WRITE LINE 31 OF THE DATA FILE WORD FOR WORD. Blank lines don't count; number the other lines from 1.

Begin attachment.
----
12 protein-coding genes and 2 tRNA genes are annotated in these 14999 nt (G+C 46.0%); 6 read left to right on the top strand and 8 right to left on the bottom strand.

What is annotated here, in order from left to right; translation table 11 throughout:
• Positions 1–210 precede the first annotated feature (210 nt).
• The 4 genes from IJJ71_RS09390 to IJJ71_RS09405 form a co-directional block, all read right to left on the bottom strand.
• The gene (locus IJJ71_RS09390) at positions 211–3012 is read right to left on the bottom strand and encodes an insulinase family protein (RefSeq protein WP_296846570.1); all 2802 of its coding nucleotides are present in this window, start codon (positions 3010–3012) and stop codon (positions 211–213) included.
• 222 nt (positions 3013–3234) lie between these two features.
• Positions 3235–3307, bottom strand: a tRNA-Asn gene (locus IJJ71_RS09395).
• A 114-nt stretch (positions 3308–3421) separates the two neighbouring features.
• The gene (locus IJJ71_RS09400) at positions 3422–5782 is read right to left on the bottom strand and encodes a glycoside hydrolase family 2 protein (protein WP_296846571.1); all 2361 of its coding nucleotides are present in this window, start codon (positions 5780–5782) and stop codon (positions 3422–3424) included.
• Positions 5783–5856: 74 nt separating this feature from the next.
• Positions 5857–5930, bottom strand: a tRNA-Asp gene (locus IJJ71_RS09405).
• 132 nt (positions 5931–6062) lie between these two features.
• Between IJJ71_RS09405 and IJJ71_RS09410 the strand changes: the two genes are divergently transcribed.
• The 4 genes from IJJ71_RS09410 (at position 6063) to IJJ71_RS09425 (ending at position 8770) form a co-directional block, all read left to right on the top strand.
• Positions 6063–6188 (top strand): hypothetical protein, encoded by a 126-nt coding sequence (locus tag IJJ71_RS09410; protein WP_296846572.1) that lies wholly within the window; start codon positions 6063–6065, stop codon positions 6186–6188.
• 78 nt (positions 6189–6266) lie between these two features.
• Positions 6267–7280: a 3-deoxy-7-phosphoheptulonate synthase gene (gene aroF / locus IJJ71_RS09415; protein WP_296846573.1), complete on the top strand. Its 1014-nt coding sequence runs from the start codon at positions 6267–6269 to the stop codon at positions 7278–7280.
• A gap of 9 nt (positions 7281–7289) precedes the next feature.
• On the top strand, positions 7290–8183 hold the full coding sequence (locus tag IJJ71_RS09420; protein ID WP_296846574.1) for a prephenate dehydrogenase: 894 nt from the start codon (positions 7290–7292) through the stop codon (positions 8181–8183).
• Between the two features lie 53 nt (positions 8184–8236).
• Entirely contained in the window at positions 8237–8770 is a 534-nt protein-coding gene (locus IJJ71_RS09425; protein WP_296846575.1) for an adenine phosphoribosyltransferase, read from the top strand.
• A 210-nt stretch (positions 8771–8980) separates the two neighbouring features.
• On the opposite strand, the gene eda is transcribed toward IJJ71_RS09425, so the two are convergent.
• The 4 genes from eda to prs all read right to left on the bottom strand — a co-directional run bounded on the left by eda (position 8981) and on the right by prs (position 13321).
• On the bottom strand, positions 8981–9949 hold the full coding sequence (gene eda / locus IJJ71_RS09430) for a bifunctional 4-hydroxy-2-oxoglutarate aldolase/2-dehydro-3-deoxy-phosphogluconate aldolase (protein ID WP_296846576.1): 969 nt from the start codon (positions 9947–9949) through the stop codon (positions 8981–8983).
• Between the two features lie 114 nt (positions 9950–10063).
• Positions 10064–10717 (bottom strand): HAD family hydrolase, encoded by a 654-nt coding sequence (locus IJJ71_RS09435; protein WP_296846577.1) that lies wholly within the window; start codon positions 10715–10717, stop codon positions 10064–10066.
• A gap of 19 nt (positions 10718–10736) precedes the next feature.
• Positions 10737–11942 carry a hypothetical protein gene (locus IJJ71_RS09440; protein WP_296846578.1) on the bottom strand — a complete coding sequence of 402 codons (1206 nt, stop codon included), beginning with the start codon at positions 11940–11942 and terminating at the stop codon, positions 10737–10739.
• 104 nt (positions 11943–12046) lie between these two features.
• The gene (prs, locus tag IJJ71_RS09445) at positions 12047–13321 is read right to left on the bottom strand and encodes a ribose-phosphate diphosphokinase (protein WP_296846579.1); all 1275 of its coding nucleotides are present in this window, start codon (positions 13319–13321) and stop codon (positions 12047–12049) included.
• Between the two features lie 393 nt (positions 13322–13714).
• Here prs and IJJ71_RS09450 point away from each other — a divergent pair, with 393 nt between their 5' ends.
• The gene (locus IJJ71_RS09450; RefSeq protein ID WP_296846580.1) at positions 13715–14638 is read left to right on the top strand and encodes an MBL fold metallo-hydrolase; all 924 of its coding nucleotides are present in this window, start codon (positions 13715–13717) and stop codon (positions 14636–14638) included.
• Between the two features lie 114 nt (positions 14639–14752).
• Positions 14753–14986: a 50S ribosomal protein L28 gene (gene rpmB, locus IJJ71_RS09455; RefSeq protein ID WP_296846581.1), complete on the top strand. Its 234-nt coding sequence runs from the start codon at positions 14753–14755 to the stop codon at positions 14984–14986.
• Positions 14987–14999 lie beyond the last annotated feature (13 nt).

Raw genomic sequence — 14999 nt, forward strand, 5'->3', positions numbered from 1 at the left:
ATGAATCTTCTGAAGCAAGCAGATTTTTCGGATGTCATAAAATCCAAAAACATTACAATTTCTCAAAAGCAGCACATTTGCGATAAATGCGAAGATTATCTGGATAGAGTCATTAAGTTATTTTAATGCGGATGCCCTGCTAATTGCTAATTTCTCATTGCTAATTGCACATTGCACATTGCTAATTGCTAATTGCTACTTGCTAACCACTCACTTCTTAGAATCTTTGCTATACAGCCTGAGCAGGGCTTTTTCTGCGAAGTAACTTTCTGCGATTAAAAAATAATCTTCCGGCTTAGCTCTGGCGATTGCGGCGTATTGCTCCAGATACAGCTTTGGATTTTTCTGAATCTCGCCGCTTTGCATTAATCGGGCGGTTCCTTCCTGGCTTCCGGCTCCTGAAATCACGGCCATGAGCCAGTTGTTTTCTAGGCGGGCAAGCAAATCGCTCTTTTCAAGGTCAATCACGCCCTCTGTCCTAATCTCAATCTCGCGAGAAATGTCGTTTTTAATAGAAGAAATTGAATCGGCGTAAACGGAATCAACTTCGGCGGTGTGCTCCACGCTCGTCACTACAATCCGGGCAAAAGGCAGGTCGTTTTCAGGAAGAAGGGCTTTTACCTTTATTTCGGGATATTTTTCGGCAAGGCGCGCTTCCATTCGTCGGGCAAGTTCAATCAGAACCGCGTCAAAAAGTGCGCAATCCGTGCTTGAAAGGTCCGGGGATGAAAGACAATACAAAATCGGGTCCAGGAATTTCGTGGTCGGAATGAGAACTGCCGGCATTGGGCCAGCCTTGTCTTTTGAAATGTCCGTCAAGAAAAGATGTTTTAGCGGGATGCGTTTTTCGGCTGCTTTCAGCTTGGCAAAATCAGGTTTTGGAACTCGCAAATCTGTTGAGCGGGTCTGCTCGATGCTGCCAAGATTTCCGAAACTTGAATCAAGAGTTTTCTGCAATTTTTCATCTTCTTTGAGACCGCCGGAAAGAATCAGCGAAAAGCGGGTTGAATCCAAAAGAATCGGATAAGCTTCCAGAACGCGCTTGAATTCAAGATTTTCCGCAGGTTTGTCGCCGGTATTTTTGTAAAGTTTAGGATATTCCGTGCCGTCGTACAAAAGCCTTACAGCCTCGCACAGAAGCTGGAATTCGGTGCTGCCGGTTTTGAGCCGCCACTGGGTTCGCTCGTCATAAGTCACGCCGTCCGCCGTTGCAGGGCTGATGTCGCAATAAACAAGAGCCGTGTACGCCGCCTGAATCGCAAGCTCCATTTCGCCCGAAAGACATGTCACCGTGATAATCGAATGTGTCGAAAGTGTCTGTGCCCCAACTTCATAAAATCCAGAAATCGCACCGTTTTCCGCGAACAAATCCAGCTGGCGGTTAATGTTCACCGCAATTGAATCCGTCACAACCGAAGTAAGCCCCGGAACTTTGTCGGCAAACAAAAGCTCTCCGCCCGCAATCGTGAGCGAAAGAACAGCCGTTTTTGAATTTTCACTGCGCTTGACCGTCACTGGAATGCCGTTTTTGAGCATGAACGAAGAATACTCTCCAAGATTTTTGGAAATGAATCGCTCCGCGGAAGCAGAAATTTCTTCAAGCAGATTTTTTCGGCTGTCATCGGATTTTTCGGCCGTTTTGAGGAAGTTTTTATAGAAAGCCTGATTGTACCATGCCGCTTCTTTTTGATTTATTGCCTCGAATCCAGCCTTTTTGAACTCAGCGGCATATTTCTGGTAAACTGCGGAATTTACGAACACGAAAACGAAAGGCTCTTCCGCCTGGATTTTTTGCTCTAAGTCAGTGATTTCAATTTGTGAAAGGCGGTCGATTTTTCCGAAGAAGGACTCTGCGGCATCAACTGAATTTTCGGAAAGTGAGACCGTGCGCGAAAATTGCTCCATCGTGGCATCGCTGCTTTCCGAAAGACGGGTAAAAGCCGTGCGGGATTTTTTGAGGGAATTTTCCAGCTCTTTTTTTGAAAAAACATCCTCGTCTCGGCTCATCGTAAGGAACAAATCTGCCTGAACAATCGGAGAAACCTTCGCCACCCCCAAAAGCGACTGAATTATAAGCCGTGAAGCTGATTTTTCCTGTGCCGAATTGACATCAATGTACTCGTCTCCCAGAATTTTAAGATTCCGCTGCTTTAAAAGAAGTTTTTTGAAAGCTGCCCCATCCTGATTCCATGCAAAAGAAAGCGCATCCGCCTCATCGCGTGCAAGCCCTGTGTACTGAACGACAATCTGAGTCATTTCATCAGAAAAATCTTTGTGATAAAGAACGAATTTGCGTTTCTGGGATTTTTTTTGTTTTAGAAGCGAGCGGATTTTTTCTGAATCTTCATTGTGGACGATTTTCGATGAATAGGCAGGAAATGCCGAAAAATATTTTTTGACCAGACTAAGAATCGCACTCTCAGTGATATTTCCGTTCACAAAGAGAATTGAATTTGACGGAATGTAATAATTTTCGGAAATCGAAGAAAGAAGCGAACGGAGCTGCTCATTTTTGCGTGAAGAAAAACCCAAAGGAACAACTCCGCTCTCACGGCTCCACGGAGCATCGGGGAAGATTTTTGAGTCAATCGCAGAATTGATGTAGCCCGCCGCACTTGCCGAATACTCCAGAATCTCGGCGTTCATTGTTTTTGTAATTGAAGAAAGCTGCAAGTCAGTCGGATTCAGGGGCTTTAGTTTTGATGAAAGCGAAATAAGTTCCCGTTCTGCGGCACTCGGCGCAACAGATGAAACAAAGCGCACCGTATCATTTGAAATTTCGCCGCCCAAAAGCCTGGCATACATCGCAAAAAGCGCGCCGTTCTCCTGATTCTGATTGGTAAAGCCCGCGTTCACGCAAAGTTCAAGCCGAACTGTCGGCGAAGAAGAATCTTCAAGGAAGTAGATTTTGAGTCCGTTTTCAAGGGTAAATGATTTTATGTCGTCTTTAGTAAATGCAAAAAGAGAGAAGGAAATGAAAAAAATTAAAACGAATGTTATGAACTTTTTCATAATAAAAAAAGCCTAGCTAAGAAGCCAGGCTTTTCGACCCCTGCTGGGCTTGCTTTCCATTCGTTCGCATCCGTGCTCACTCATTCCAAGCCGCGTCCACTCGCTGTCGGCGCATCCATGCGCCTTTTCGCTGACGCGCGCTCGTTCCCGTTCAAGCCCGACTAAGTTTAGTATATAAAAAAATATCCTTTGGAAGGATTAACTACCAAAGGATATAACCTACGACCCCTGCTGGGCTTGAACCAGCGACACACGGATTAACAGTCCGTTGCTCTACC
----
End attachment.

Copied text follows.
• The gene (prs, locus tag IJJ71_RS09445) at positions 12047–13321 is read right to left on the bottom strand and encodes a ribose-phosphate diphosphokinase (protein WP_296846579.1); all 1275 of its coding nucleotides are present in this window, start codon (positions 13319–13321) and stop codon (positions 12047–12049) included.